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Global Development Finance 2004 Harnessing Cyclical Gains for Development Washington DC April 2004.

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Presentation on theme: "Global Development Finance 2004 Harnessing Cyclical Gains for Development Washington DC April 2004."— Presentation transcript:

1 Global Development Finance 2004 Harnessing Cyclical Gains for Development Washington DC April 2004

2 Outlook for the global economy The global recovery has found firm footing, and is largely driven by rebound in investment Developing countries continue to grow faster than high-income countries; improved macro policies key to this success Global growth likely peaks this year and the prospects are for somewhat slower growth in 2005

3 Capital stock adjustment drives the cycle Contribution of investment Other contributions World GDP growth Percent Source: World Bank

4 Momentum of global economy at peak World industrial production and merchandise export volumes, excludes China, 3m/3m saar Source: World Bank, DECPG Exports Forecast Industrial production

5 Commodity prices are soaring Petroleum and non-energy weighted price indices, current US dollars, 1990=100. Source: World Bank, DECPG Petroleum Non-energy

6 …yet inflation remains subdued Consumer price inflation, median for Developing- and GDP weighted mean for High-income. Source: World Bank, DECPG Developing High-income

7 Interest rates continue to be low Central bank policy rates Percent Euro Zone United States Japan Source: National Agencies

8 Trade: Developing countries outperform OECD Exports and imports (GNFS), 2003, percentage change Percent Source: World Bank

9 Developing economies are key to growth Industrial production excl. construction indices, seasonally adjusted, Jan 2000=100. * Kinks stem from shifting Lunar New Year not accounted for by seasonal adjustment. Source: World Bank, DECPG Developing excl. China High-income

10 Developing economies are key to growth Industrial production excl. construction indices, seasonally adjusted, Jan 2000=100. * Kinks stem from shifting Lunar New Year not accounted for by the seasonal adjustment. Source: World Bank, DECPG Other Developing China* High-income

11 Policies have fostered environment for growth All Developing1990s2003 GDP Cont. of Inv CAB MFN Tariffs Fiscal Balance Inflation Uptrend in Developing country growth

12 Prospects for slower growth in 2005 Source: World Bank GDP growth Developing countries OECD OECD countries Developing East Asia ECA Latin America Mid-East & North Africa South Asia Sub-Saharan Africa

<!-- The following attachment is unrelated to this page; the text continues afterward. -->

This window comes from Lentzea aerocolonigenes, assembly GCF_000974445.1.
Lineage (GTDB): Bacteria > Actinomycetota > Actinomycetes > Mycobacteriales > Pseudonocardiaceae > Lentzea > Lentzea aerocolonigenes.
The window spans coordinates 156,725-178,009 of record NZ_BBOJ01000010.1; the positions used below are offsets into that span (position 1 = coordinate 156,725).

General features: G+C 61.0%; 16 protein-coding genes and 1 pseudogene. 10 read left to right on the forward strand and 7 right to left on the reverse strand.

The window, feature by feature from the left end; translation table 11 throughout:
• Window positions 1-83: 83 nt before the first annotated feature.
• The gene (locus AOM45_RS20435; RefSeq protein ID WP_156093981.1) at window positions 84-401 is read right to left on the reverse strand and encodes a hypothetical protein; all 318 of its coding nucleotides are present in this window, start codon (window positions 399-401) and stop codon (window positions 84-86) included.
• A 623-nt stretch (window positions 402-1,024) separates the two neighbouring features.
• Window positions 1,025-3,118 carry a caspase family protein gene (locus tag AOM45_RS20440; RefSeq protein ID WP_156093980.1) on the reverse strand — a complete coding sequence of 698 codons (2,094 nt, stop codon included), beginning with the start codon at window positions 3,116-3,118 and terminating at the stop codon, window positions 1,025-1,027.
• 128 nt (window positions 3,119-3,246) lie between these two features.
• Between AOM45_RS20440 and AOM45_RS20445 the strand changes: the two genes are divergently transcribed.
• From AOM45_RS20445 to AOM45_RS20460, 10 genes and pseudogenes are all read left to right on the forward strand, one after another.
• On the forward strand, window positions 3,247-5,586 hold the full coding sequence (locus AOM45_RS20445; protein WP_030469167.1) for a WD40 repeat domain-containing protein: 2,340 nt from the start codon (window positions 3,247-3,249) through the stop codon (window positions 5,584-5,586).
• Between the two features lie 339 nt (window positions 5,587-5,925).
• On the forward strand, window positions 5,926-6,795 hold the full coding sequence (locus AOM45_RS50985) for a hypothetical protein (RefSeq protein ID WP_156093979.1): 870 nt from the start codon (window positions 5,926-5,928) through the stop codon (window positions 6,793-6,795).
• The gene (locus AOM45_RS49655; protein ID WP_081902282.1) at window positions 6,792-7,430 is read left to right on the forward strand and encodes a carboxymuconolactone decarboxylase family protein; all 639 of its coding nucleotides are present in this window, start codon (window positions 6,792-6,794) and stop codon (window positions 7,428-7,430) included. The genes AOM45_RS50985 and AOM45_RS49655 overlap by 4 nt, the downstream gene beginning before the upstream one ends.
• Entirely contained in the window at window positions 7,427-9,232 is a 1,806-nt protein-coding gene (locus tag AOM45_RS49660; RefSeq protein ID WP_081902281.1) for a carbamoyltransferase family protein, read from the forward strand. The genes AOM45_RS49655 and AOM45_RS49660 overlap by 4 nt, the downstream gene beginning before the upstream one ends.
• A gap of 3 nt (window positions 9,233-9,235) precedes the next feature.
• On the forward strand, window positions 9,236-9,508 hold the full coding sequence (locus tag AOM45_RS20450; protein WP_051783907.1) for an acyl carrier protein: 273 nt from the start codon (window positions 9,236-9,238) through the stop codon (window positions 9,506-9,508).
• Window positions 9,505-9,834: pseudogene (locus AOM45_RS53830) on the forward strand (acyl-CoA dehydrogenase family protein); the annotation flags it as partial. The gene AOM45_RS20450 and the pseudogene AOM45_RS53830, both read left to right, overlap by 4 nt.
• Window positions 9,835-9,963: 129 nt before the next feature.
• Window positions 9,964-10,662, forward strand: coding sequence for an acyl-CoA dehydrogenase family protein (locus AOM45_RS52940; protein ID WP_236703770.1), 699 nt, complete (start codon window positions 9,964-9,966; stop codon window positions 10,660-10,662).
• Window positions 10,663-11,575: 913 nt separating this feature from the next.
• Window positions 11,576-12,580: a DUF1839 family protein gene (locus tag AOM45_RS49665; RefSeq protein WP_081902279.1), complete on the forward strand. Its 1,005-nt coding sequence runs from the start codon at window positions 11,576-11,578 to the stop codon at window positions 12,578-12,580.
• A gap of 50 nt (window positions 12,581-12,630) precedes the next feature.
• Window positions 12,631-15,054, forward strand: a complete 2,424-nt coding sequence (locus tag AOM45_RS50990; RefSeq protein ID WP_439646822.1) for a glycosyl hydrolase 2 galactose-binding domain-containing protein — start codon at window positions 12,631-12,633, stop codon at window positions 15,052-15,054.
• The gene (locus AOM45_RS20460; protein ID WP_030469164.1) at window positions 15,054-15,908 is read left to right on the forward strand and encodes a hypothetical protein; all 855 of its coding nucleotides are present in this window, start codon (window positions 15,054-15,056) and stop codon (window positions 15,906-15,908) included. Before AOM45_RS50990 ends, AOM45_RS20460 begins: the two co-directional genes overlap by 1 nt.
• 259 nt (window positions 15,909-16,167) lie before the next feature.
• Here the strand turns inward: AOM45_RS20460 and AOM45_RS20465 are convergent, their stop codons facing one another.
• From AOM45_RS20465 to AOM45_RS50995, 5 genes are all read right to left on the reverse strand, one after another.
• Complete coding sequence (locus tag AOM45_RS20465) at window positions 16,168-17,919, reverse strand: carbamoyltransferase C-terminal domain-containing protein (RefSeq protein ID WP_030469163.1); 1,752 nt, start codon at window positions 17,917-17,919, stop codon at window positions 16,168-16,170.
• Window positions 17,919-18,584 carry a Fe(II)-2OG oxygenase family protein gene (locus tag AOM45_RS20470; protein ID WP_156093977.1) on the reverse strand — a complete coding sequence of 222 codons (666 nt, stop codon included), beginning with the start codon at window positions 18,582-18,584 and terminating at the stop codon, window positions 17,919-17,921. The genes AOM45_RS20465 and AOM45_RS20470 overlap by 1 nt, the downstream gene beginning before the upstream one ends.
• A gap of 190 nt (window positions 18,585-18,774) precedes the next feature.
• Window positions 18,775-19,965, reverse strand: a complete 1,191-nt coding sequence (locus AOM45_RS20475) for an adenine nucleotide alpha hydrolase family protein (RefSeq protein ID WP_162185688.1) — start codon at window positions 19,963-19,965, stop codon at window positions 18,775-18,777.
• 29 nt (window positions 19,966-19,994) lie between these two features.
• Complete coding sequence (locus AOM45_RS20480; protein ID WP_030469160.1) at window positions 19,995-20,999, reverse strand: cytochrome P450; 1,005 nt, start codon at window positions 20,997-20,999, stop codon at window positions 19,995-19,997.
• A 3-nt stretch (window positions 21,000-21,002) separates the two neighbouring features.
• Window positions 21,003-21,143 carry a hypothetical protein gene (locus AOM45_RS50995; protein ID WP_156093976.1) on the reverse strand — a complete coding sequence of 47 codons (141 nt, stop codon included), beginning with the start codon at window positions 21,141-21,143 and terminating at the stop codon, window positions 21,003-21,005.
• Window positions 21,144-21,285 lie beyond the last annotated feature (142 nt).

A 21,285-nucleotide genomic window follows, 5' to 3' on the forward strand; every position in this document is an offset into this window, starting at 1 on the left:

13 Policy challenges High-income countries: pursue fiscal adjustment, orderly realignment of current account imbalances and deliberate transition to higher interest rates. Low- and middle-income countries: use current favorable environment to consolidate fiscal balances, and avoid excessive accumulation of short-term debt.

14 Per capita income growth and population in developing countries (1998 – 2003). (16) (8) (16) (14) Number of countries (14) Falling0 and 1%1% and 2%2% and 3%3% and 4%Above 4% Per capita income growth rate (%),

15 Developing countries remain net capital exporters to the developed world $ billion CA as a share of GDP (right axis) Percent Developing countries current account balance

16 Foreign exchange reserves have risen sharply, especially in East Asia $ billion

17 Selected debt indicators Percent Developing countries external liability position has improved

18 $286 in 1997 $ billion $200 in 2003 Net private flows Private capital flows recovered in 2003 …but remain well below 1997 peak

19 $ billion Net private equity flows Net private debt flows Bond issuance and ST bank lending lead the recovery

20 Mar-04 The risk premium on developing country debt has declined steadily EMBIG spreads Basis points 938 points (Sep., 2002) 424 points (Mar., 2004)

21 $ billion Net FDI inflows All developing countries Latin America After 1990s surge, recent FDI flows are down

22 FDI-GDP Ratio Despite FDI concentration, Poor Countries receive sizeable share

23 Aid has started to increase …but much more effort is needed OECD DAC nominal ODA flows As % of OECD GNI Monterrey target, 2006

24 Trade finance is a key source of finance for less creditworthy countries Percent of total bank lending Trade finance by commercial banks, by investment rating, Investment grade Non-investment grade and non-rated

25 Remittances are a growing and stable source of finance, especially in poor countries Remittances as % of GDP

26 International investment in developing country infrastructure has declined since 1997 $ billion Total international investment in developing country infrastructure East Asia Latin America

27 Concluding messages 1.Developing countries must maintain improvement in fundamentals, and avoid excessive debt accumulation 2.More effort is needed to expand aid flows 3.Sustainability of private capital flow recovery depends on careful management of developed country macro imbalances


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